“We call them ‘private convos,’” says Jennifer. “They go into a room and talk to me just by themselves. Their mom and dad aren’t allowed to bother them. It can go from 5 minutes to half an hour, depending on their attention span. They tell me about their life, and I tell them stories about my life. They’re always asking, ‘Grandma, can we have a private convo?’”
Jennifer finds that asking specific questions and following her granddaughters’ interests is helpful. “Anna’s taking skiing lessons and Jane is in gymnastics, so I ask them about that. They love Primary and have these beautiful singing voices, so we sing together on the phone or videochat. I try to do as much as I can to build a relationship that isn’t just, ‘OK, good, Grandma loves you, bye-bye.”
One of the most sublime experiences she’s had so far occurred when she decided to read a beloved children’s book to them on video chat. She had her copy and she mailed them a copy so they could better see the beautiful illustrations. “They got all set on their couch in Alaska and me on mine in Illinois, and I read it to them. I started to weep. I love these girls so much and I just wanted them there with me and this was the next best thing.”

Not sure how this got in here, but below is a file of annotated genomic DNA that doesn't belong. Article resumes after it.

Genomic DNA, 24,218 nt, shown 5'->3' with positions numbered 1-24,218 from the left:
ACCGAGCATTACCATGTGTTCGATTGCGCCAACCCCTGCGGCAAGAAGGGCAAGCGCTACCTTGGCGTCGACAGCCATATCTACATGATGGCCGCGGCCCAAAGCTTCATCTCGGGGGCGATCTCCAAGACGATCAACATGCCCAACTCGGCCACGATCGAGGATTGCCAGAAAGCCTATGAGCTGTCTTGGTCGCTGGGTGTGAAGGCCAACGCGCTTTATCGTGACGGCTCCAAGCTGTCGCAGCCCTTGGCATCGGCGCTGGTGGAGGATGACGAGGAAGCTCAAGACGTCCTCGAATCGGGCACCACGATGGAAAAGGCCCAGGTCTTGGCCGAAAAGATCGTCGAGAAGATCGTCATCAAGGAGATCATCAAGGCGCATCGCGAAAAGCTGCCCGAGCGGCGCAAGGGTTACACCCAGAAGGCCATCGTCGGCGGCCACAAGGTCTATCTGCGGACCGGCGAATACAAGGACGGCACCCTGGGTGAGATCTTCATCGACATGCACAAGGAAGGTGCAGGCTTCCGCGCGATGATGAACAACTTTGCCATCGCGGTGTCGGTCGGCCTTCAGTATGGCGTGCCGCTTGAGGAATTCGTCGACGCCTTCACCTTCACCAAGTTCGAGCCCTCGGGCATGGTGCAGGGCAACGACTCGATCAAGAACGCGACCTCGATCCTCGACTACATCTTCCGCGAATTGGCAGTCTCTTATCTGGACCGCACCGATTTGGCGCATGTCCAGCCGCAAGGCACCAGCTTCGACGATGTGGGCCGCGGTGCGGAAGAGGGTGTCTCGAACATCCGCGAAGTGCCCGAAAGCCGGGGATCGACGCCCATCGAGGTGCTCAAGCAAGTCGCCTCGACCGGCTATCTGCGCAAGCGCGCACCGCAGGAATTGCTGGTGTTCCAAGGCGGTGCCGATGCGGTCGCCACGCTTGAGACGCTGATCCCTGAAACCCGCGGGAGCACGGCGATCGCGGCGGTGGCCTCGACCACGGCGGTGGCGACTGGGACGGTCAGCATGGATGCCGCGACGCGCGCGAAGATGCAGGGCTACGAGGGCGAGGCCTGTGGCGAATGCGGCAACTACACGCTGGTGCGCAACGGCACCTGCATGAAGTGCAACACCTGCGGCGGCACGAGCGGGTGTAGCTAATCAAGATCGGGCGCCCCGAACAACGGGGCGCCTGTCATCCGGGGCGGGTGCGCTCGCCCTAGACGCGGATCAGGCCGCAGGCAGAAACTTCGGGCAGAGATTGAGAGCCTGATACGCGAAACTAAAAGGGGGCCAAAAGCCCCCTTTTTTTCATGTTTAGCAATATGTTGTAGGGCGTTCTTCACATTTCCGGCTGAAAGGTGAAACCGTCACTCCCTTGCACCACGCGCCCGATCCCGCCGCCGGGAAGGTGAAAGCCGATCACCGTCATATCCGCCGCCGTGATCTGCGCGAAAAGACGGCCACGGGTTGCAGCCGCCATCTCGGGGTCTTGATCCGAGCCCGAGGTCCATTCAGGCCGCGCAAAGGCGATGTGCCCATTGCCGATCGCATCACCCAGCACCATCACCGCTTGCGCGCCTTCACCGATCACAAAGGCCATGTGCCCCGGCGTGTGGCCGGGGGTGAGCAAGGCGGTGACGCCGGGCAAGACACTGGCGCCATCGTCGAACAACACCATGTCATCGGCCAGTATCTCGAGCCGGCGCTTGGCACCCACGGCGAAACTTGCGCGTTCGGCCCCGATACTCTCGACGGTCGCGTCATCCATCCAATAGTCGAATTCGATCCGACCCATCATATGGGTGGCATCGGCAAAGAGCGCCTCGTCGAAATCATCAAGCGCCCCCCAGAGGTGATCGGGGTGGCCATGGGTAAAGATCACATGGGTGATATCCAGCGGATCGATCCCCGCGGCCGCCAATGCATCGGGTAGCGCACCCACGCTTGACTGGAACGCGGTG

Yorgason would say that Jennifer can feel comforted by the idea that doing memorable things with grandchildren creates bonds. “You don’t have to spend tons of time with them,” he says. And while being in contact more frequently in person will likely—but not necessarily—build a stronger bond, “there’s also a higher chance of having negative interactions.”
What About Grandfathers?
Both Ronda’s husband and Jennifer’s husband adore their grandchildren and stay involved, but, comparatively, they are not as involved as the women. Yorgason says this “matri-focal tilt” is noted in grandparenting research literature, but that doesn’t mean grandfathers are less important.
“Grandmothers and grandfathers tend to play different roles. Women are more likely to be the hands-on caregivers, especially when children are very young,” he says. As grandchildren get older, men can take opportunities to play a bigger role.